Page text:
Sufficient language legislation has long existed in Ukraine that offers generous guarantees to those whose speak Russian.
The 1996 constitution sets conditions for the use of Russian, alongside Ukrainian, in state organs and enterprises. It allows citizens to address state organs and enterprises in Russian, and for these institutions to respond in Russian. Russian has thrived during Ukraine’s 20 years of independence.
This all begs the question of why Ukraine’s pro-presidential and ruling Party of the Regions, with its parliamentary allies, on June 5 cast 234 votes in favor of controversial new language legislation, which experts predict would further increase use of Russian and other “minority” languages. It was sponsored by alleged 2004 election falsifier Serhiy Kivalov and provocateur-for-hire Vadim Kolesnichenko, who has made a career out of denigrating the Ukrainian language and culture.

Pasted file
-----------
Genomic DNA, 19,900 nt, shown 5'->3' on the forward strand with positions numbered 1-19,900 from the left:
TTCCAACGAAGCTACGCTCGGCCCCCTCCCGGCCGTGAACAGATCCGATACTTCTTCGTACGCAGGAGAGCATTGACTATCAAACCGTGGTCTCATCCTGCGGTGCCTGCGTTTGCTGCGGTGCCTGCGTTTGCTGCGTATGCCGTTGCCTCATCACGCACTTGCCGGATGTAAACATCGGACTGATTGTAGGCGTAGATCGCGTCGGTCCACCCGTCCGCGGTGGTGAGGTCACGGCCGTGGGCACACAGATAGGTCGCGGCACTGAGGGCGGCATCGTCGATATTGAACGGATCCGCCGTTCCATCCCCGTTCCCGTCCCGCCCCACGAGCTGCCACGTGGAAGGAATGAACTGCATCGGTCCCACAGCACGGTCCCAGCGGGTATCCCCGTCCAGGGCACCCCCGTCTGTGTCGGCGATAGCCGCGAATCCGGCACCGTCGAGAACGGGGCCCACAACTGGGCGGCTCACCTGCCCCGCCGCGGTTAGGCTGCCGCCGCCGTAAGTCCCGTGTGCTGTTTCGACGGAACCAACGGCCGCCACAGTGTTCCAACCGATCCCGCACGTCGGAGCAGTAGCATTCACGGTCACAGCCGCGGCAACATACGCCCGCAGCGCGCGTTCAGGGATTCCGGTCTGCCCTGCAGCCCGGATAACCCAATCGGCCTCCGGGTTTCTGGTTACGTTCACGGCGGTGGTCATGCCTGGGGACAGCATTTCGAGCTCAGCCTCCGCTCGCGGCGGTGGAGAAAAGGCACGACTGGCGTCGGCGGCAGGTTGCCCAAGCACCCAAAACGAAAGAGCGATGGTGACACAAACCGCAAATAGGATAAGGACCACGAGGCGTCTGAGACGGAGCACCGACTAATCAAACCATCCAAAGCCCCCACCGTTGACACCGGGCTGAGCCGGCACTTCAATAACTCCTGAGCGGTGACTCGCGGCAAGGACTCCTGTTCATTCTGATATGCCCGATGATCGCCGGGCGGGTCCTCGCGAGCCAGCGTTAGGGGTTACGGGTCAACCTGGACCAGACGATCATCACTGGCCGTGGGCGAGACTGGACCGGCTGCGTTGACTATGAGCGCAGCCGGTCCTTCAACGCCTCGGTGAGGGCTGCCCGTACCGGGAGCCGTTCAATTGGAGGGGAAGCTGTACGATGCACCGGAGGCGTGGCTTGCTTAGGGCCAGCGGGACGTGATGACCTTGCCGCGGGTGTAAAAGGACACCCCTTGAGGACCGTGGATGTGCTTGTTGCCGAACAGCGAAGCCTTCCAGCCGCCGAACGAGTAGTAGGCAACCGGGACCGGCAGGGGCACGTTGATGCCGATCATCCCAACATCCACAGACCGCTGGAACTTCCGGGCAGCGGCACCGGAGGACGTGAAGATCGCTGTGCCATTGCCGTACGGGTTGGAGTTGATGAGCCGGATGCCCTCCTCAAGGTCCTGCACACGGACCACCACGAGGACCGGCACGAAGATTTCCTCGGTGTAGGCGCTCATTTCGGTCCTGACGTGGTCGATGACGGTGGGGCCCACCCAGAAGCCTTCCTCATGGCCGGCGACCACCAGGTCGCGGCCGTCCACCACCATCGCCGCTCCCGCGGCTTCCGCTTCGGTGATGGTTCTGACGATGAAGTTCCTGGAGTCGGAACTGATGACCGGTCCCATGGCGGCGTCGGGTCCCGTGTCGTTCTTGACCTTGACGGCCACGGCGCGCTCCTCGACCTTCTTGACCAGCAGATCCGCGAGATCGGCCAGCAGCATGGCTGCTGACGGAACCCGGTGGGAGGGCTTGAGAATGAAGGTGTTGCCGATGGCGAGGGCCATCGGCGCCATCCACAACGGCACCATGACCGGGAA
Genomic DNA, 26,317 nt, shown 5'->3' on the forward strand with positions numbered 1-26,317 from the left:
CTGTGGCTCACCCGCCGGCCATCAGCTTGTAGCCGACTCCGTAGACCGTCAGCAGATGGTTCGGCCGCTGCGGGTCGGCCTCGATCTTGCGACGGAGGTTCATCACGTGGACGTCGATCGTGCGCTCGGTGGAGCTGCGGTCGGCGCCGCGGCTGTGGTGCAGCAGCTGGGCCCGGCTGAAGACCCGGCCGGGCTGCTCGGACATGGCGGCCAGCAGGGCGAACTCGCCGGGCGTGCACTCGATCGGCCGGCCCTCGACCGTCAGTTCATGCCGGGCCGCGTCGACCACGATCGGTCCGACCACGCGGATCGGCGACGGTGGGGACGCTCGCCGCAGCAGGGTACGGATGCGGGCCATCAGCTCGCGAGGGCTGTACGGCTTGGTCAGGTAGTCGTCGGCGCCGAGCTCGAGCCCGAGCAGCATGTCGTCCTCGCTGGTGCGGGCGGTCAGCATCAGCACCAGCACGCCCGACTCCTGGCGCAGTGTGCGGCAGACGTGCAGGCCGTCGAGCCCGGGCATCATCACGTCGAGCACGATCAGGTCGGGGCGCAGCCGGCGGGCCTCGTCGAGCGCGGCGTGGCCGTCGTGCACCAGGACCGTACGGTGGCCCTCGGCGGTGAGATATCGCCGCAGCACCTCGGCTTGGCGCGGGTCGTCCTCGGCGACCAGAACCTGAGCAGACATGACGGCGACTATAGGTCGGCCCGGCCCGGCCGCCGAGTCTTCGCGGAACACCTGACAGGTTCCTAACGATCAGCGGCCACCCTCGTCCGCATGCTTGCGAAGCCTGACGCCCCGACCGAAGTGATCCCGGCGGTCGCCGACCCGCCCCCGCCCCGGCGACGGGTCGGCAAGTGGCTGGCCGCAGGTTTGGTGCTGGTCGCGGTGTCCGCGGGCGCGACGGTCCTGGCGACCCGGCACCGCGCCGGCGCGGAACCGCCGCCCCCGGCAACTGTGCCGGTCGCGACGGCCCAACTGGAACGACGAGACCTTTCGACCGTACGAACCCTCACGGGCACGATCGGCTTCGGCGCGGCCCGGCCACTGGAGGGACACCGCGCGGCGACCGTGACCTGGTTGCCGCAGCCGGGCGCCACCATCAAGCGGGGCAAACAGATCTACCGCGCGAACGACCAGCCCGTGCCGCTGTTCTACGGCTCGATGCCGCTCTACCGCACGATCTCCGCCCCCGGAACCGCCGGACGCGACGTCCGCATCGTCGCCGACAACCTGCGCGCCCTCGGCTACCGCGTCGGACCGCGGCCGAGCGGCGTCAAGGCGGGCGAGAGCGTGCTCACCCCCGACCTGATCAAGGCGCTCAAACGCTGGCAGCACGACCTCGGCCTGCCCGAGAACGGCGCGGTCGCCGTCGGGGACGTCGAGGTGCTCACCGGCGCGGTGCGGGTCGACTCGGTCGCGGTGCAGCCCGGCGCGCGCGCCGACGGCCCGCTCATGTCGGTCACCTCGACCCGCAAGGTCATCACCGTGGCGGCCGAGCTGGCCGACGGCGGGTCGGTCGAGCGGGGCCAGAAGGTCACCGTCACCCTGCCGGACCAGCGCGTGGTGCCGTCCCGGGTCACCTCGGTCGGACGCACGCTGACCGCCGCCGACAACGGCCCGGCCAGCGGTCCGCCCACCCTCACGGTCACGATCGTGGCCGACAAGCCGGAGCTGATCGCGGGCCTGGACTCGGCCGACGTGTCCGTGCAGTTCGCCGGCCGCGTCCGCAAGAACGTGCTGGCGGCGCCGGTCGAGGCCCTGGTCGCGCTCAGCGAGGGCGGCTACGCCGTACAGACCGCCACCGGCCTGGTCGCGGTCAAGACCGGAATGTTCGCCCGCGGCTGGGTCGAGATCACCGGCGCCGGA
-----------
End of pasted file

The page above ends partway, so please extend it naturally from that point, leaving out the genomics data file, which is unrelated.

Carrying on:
The Regions Party has lost significant support among its electorate, particularly with such maneuvers as passing an oppressive tax code and cutting social payments to war veterans and Chornobyl clean-up workers. Indeed on the very same evening that parliament approved the first reading of the language bill, it voted on another bill that creates the opportunity to cut such social payments even further in 2013. Not a bad distraction, eh?